[show abstract][hide abstract] ABSTRACT: The social behavior of animals, which is partially controlled by genetics, is one of the factors involved in their adaptation to large breeding groups. To understand better the relationships between different social behaviors, fear behaviors and production traits, we analyzed the phenotypic and genetic correlations of these traits in Japanese quail by a second generation crossing of two lines divergently selected for their social reinstatement behavior. Analyses of results for 900 individuals showed that the phenotypic correlations between behavioral traits were low with the exception of significant correlations between sexual behavior and aggressive pecks both at phenotypic (0.51) and genetic (0.90) levels. Significant positive genetic correlations were observed between emotional reactivity toward a novel object and sexual (0.89) or aggressive (0.63) behaviors. The other genetic correlations were observed mainly between behavioral and production traits. Thus, the level of emotional reactivity, estimated by the duration of tonic immobility, was positively correlated with weight at 17 and 65 days of age (0.76 and 0.79, respectively) and with delayed egg laying onset (0.74). In contrast, a higher level of social reinstatement behavior was associated with an earlier egg laying onset (-0.71). In addition, a strong sexual motivation was correlated with an earlier laying onset (-0.68) and a higher number of eggs laid (0.82). A low level of emotional reactivity toward a novel object and also a higher aggressive behavior were genetically correlated with a higher number of eggs laid (0.61 and 0.58, respectively). These results bring new insights into the complex determinism of social and emotional reactivity behaviors in birds and their relationships with production traits. Furthermore, they highlight the need to combine animal welfare and production traits in selection programs by taking into account traits of sociability and emotional reactivity.
PLoS ONE 01/2013; 8(12):e82157. · 3.73 Impact Factor
[show abstract][hide abstract] ABSTRACT: Emotionality trait influences exploratory behaviour in Japanese quail. Diazepam decreases impact of emotionality on exploratory behaviour. Selection on tonic immobility response represents valuable model of bird anxiety. a b s t r a c t This study tested whether lines of Japanese quails divergently selected for a fear response, the tonic immobility, might constitute a reliable bird model for studying anxiety. Previous studies demonstrated that the selection modifies the general underlying emotionality of the birds rather than exerting its effect only on tonic immobility. The behavioural effects of intraperitoneal injections of diazepam, an anxiolytic drug, were assessed in two lines of quail selected either for their short (STI) or long (LTI) duration of tonic immobility. Effects of diazepam were examined in two tests used for measuring emotionality in birds, the open field and the tonic immobility tests. After being placed in the centre of the open field, birds with a high emotionality (LTI quails) stayed longer in the centre of the apparatus than STI quail. Diazepam had anxiolytic effect in LTI birds as it increased the time spent in the outer area. This effect of diazepam appears to be selective because the drug has no effect on other behaviours such as distress calls or escape attempts. The drug has also no effect on the tonic immobility response in any of the two lines. These findings reveal an "anxiogenic" trait of LTI birds in the open field test that can be modulated by the administration of an anxiolytic drug. Therefore quails selected for LTI and STI represent a valuable model to study the mechanisms underlying anxiety in birds.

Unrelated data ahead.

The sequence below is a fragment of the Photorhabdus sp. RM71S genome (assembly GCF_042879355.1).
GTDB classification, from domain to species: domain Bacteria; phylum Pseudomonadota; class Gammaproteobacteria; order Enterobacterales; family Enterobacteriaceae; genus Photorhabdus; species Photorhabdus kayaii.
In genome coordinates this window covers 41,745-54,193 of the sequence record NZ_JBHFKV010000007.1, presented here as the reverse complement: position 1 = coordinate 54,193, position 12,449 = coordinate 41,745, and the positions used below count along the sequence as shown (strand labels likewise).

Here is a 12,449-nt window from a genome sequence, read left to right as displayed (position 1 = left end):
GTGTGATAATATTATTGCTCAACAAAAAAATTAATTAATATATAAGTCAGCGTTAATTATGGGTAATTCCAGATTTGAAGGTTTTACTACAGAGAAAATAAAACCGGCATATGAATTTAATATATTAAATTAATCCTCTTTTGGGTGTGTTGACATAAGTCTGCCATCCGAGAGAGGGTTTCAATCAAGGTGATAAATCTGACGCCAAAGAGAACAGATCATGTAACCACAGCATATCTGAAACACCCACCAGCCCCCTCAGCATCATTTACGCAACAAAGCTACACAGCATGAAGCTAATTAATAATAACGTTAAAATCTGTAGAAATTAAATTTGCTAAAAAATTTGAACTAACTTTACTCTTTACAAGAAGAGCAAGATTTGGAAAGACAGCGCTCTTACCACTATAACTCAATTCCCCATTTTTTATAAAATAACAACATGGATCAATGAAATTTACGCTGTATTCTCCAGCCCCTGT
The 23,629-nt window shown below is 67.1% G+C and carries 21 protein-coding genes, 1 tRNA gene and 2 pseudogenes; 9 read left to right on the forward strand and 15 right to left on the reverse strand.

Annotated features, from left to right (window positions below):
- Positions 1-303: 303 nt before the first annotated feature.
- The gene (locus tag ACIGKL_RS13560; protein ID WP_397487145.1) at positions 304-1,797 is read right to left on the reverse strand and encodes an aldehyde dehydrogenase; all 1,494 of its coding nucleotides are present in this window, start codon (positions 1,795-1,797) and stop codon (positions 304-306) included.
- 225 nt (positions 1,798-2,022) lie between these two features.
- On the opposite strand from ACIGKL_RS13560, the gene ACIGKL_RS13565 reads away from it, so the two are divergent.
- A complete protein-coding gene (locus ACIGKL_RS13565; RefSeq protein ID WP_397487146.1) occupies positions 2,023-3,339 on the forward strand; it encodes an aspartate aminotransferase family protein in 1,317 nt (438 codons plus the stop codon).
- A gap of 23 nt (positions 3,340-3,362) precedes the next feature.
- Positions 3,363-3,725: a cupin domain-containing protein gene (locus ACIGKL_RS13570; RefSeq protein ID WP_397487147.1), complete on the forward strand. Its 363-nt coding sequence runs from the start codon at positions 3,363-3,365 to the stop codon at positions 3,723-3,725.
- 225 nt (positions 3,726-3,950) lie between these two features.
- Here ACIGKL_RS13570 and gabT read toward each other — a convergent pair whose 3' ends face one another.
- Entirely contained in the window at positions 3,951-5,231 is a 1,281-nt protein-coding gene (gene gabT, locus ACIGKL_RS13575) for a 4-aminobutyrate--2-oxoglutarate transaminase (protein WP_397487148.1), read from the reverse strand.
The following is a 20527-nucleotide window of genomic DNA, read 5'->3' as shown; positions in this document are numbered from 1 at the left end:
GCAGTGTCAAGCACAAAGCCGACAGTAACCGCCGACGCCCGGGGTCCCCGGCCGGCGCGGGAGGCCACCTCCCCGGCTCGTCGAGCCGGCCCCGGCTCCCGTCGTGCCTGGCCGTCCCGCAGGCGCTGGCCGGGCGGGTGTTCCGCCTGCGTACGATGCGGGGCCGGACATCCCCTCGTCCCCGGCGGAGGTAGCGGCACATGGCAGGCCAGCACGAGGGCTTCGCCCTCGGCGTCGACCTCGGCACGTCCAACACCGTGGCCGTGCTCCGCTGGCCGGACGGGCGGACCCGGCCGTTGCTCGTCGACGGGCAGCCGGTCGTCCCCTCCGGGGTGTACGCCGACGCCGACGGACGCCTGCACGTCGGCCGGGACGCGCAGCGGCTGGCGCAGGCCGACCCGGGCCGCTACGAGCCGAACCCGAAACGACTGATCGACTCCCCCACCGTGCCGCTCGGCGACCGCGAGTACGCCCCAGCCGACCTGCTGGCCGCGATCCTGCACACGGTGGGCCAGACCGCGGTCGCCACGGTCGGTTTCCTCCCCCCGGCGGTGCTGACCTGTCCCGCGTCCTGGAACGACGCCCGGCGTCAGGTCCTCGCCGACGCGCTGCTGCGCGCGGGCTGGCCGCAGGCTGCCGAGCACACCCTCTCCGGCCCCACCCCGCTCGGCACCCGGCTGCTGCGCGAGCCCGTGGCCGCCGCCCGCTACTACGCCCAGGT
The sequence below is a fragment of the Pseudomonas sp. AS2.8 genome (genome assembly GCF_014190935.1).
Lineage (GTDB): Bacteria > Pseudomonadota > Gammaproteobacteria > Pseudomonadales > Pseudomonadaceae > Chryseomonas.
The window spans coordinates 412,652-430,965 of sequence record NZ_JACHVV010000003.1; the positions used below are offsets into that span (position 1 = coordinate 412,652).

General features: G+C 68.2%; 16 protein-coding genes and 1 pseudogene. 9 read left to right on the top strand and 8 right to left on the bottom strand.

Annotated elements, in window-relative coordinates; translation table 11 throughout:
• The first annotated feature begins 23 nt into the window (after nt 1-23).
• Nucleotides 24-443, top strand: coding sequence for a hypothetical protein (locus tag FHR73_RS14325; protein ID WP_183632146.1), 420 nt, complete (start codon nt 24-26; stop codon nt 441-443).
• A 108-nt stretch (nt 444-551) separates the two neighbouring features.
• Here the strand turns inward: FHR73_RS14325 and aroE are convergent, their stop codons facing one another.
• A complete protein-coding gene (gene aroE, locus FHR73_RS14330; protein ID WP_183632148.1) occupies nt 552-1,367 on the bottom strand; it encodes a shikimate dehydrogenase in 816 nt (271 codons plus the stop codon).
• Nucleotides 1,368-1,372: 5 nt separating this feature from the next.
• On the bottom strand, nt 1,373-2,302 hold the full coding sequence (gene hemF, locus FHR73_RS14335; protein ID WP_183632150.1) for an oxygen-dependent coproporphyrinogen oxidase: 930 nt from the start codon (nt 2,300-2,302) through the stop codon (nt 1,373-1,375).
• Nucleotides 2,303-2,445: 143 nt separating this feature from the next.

Behavioural brain research 01/2013; 237:124-128. · 3.22 Impact Factor
[show abstract][hide abstract] ABSTRACT: BACKGROUND: Slow-growing lines are widely used in France for the production of high quality free-range chickens. While such production is mainly dedicated to the whole carcass market, new prospects are opening up for the development of cuts and processed products. Whether the body composition and meat quality of slow-growing birds can be improved by selection has thus become an important issue. The genetic parameters of growth, body composition and breast meat quality traits were evaluated in relation to behaviour at slaughter in a large pedigree population including 1022 male and female slow-growing birds. RESULTS: The heritability coefficients (h2) of body weight and body composition traits varied from 0.3 to 0.5. Abdominal fat percentage was genetically positively correlated with body weight but negatively correlated with breast muscle yield. The characteristics of the breast meat (i.e., post-mortem fall in pH, colour, drip loss, shear-force and lipid content) were all heritable, with h2 estimates ranging from 0.18 to 0.48. The rate and extent of the fall in pH were under different genetic control. Strong negative genetic correlations were found between the ultimate pH and the lightness, yellowness and drip loss of the meat. Wing flapping on the shackle line was significantly heritable and exhibited marked genetic correlations with the pH at 15 min post-slaughter and the redness of the meat. The genetic relationships between meat quality traits, body weight and body composition appeared slightly different between males and females. CONCLUSION: This study suggested that there are a number of important criteria for selection on carcass and breast meat quality in slow-growing birds. Selection for reduced abdominal fatness and increased breast muscle yield should be effective as both traits were found to be highly heritable and favourably correlated. Substantial improvement in meat quality could be achieved by selection on ultimate pH which was highly heritable and strongly correlated with the colour and water-holding capacity of the meat. Moreover, this study revealed for the first time that the behaviour at slaughter is partly genetically determined in the chicken.